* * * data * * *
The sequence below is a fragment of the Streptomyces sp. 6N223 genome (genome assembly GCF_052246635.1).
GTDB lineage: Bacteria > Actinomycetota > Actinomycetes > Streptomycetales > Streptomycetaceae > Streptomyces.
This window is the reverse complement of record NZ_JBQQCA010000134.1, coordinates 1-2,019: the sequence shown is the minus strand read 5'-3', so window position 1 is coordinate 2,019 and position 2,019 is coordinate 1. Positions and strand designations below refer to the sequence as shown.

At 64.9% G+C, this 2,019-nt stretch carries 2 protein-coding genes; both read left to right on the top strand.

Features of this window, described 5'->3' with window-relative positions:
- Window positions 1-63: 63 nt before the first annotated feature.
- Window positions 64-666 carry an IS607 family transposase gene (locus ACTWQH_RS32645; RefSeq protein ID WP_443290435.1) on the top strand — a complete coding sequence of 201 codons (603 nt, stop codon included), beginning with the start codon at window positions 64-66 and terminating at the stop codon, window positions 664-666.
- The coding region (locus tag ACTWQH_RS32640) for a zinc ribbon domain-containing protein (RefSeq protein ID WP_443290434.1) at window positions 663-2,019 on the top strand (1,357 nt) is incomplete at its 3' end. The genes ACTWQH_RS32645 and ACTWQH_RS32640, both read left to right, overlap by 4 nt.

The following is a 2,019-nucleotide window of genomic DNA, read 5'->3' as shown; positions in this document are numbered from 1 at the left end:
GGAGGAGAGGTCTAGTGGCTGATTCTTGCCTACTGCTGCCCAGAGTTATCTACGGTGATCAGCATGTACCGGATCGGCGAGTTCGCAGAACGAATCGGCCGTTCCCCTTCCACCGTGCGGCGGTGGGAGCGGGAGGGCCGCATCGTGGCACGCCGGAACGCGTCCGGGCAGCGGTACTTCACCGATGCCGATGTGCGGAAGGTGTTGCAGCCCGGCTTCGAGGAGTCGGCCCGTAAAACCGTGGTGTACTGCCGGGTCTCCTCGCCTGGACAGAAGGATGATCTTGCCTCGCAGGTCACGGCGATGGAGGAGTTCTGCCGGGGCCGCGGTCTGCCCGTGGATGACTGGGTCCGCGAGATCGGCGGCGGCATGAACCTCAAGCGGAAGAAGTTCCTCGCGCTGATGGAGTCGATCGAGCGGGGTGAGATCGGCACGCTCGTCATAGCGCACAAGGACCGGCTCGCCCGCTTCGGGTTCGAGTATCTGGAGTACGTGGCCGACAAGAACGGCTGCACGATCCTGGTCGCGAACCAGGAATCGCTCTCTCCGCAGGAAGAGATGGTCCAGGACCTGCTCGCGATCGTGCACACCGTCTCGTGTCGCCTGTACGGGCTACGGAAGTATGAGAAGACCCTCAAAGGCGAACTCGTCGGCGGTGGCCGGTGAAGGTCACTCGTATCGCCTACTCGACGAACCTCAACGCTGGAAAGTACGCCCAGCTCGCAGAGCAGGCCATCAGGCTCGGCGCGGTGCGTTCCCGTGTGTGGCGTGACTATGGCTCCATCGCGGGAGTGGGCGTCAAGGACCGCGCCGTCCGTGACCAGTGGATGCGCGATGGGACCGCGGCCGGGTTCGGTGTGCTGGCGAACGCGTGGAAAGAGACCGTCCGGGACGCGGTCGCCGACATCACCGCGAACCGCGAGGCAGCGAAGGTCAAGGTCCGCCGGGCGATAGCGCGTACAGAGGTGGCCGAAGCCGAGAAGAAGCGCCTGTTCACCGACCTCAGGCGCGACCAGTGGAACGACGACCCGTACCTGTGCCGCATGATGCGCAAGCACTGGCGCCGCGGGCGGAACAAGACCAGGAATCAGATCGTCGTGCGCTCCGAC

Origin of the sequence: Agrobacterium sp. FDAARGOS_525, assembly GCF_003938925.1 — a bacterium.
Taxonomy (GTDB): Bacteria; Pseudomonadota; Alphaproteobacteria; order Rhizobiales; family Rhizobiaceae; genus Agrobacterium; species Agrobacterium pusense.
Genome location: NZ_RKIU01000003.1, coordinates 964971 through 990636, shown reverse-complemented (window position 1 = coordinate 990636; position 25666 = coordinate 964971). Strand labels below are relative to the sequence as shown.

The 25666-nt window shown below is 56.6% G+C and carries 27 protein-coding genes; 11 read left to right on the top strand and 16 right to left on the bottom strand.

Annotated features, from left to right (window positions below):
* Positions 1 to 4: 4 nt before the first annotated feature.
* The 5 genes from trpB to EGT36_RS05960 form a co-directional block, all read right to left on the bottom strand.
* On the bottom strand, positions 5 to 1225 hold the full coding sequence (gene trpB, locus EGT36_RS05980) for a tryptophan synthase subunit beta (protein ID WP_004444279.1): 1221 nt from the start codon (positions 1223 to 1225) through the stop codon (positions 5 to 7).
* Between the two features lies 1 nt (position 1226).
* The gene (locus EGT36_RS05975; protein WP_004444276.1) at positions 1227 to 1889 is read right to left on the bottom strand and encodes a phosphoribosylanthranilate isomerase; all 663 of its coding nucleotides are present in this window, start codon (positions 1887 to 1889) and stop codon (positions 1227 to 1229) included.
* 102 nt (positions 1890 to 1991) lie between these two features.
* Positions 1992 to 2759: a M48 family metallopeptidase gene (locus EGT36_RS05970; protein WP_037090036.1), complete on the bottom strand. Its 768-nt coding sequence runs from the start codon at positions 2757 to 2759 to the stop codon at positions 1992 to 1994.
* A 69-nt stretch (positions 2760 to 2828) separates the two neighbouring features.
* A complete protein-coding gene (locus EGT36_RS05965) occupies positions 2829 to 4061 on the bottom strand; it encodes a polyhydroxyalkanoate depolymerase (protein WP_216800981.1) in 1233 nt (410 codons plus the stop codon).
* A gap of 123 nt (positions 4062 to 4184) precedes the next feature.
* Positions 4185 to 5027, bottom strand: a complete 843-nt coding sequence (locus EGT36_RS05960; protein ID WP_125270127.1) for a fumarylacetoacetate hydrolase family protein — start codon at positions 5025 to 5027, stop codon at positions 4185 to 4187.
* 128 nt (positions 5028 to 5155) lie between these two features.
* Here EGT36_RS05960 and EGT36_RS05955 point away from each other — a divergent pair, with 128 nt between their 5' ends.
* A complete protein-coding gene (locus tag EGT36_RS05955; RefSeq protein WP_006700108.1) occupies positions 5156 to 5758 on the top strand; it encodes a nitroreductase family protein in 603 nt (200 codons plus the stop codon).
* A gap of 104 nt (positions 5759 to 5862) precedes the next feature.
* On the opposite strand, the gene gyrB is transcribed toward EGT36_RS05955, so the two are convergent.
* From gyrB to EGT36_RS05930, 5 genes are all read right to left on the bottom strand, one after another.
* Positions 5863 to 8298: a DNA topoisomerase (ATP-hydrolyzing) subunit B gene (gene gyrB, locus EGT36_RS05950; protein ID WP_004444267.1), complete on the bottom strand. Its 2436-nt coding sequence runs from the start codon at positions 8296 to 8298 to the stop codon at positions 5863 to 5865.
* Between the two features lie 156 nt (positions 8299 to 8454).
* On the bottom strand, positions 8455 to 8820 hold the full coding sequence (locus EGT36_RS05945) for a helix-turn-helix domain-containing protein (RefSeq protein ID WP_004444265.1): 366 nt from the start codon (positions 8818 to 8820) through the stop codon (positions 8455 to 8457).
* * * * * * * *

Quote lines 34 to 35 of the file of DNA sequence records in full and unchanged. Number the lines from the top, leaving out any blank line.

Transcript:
* Between the two features lie 156 nt (positions 8299 to 8454).
* On the bottom strand, positions 8455 to 8820 hold the full coding sequence (locus EGT36_RS05945) for a helix-turn-helix domain-containing protein (RefSeq protein ID WP_004444265.1): 366 nt from the start codon (positions 8818 to 8820) through the stop codon (positions 8455 to 8457).